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  • Laurie
    January 1, 1970
    I’ve read a good bit about the early days of Los Angeles, so there were parts of this book that had me wondering if I’d read this one before. Obviously, no. But there are just only so many ways of describing an event. Krist tells LA’s story by focusing on three people who were important in shaping the development of old LA: William Mulholland, D.W. Griffith, and Aimee Semple McPherson. Mulholland was the engineer who found a (temporary) solution to Los Angeles’s lack of water: drain the Owens Va I’ve read a good bit about the early days of Los Angeles, so there were parts of this book that had me wondering if I’d read this one before. Obviously, no. But there are just only so many ways of describing an event. Krist tells LA’s story by focusing on three people who were important in shaping the development of old LA: William Mulholland, D.W. Griffith, and Aimee Semple McPherson. Mulholland was the engineer who found a (temporary) solution to Los Angeles’s lack of water: drain the Owens Valley of what they thought was ample water. It was him that allowed the green lawns and lush gardens that existed for decades, before water restrictions hit. D.W. Griffith was a director working during the birth of motion pictures, who made movies an art instead of hamminess - and also made one of the most racist movies ever, The Birth of a Nation. McPherson was an evangelist who moved from the mid-west to LA to found a church that is still going- and created a space for non-mainline religions in the city. All three shaped LA; all three ended up more or less in disgrace. What makes this book different from the other “Old LA” books I’ve read is the amount of detail Krist has put into it. He’s dug a lot deeper than most others. Even though I knew the stories of Mulholland and Griffith, their stories held my attention- especially the part about the St. Francis dam failure that killed 400 people- I had never heard of that event! The chapters alternate between the three main characters; they never weave together even though they all were working during the same era. Enjoyable to read and full of facts. Four stars.
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  • Jt O'Neill
    January 1, 1970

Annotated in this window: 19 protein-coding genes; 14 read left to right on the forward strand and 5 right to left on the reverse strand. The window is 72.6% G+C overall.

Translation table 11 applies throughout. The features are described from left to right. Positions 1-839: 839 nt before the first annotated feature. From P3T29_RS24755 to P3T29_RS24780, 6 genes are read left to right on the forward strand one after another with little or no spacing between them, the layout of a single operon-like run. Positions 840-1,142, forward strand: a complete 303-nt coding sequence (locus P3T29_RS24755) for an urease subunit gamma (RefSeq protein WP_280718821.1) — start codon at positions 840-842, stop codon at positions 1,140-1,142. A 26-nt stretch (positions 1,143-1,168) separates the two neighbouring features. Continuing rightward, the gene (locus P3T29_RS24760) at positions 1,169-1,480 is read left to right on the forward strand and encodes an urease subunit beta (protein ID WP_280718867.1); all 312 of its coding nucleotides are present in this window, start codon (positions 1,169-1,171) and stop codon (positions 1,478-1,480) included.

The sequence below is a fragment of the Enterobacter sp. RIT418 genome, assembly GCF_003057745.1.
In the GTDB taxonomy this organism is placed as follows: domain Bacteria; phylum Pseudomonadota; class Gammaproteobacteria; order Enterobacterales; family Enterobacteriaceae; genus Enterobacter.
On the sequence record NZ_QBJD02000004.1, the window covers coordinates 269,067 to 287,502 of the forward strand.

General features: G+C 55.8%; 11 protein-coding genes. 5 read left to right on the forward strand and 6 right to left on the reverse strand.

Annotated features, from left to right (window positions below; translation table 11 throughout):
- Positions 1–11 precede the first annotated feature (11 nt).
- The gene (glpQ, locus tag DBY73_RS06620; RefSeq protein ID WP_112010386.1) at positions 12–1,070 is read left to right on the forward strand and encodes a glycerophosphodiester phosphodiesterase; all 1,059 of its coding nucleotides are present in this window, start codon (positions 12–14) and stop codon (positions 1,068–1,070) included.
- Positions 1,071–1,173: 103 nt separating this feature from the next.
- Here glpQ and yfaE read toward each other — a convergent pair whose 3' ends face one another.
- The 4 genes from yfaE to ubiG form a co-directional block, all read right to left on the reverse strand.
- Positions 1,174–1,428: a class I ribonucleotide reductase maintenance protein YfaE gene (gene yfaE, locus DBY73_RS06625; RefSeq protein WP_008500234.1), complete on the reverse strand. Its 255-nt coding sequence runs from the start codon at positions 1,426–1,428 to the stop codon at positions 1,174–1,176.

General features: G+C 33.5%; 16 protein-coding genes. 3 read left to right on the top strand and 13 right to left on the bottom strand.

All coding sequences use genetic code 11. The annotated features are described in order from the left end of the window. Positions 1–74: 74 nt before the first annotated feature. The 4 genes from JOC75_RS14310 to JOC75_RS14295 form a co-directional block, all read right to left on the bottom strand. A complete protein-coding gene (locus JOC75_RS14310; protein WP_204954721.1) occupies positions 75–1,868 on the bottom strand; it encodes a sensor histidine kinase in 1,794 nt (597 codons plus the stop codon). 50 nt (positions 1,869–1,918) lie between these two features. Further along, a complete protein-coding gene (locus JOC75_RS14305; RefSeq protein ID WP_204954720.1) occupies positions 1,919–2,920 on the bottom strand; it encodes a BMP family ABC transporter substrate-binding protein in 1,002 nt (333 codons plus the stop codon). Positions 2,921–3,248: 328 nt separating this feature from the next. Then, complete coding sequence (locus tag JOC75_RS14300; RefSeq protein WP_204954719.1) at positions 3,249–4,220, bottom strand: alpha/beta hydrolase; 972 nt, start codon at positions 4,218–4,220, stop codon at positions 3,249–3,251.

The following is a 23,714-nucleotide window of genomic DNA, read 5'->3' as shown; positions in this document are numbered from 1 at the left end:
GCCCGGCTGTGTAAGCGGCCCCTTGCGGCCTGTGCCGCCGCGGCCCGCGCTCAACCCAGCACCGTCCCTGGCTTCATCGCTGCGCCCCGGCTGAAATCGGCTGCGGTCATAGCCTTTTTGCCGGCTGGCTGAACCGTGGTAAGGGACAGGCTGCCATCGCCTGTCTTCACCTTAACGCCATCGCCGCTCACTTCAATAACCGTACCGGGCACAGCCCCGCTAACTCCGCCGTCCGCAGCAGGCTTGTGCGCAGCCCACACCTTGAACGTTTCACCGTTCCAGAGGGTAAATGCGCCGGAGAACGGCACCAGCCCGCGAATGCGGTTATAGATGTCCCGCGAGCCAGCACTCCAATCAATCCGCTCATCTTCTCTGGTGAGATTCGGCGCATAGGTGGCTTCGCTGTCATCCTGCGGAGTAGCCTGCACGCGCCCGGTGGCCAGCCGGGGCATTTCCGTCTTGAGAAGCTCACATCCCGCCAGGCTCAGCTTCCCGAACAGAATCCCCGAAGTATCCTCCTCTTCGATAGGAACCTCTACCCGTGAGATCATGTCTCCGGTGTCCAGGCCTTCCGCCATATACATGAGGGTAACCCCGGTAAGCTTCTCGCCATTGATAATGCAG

I spent some time in the Los Angeles area and my mother grew up there so I was especially interested in reading this book about the early days of this city. Gary Krist does a great job of telling the stories of three individuals who played huge roles in the growth of Los Angeles in the early 1900's. The stories don't necessarily hinge on each other and so there isn't much overlap but they are happening concurrently and Mr Krist weaves seamlessly among the three stories. He is a genuine storytell I spent some time in the Los Angeles area and my mother grew up there so I was especially interested in reading this book about the early days of this city. Gary Krist does a great job of telling the stories of three individuals who played huge roles in the growth of Los Angeles in the early 1900's. The stories don't necessarily hinge on each other and so there isn't much overlap but they are happening concurrently and Mr Krist weaves seamlessly among the three stories. He is a genuine storyteller and had my attention all the way through the book. I learned a lot of interesting details and was surprised by lots of them. Although I knew that LA's water came from elsewhere, I'd never heard the whole story behind that. Who knew that a relatively uneducated engineer (at least as far as formal education was concerned) would come up with the plan that would bring water to an otherwise arid region? It was interesting to learn about how one region simply appropriated what they wanted/needed from another place. By bringing the water there, that engineer (William Mullholland) opened the LA area to millions of residents. But what was the cost? Likewise it was fascinating to learn about DW Griffith and what was behind the rise of the movie industry in Hollywood. Finally, who knew that an evangelist (female, at that) would have such an influence on the growth of a city? Aimee Semple McPherson was quite the colorful character and this was the first time I'd ever read about her. With over eighty pages of notes, the book appears to be well researched. As noted above, Gary Krist is a powerful story teller and The Mirage Factory makes me want to check out other books that he has written.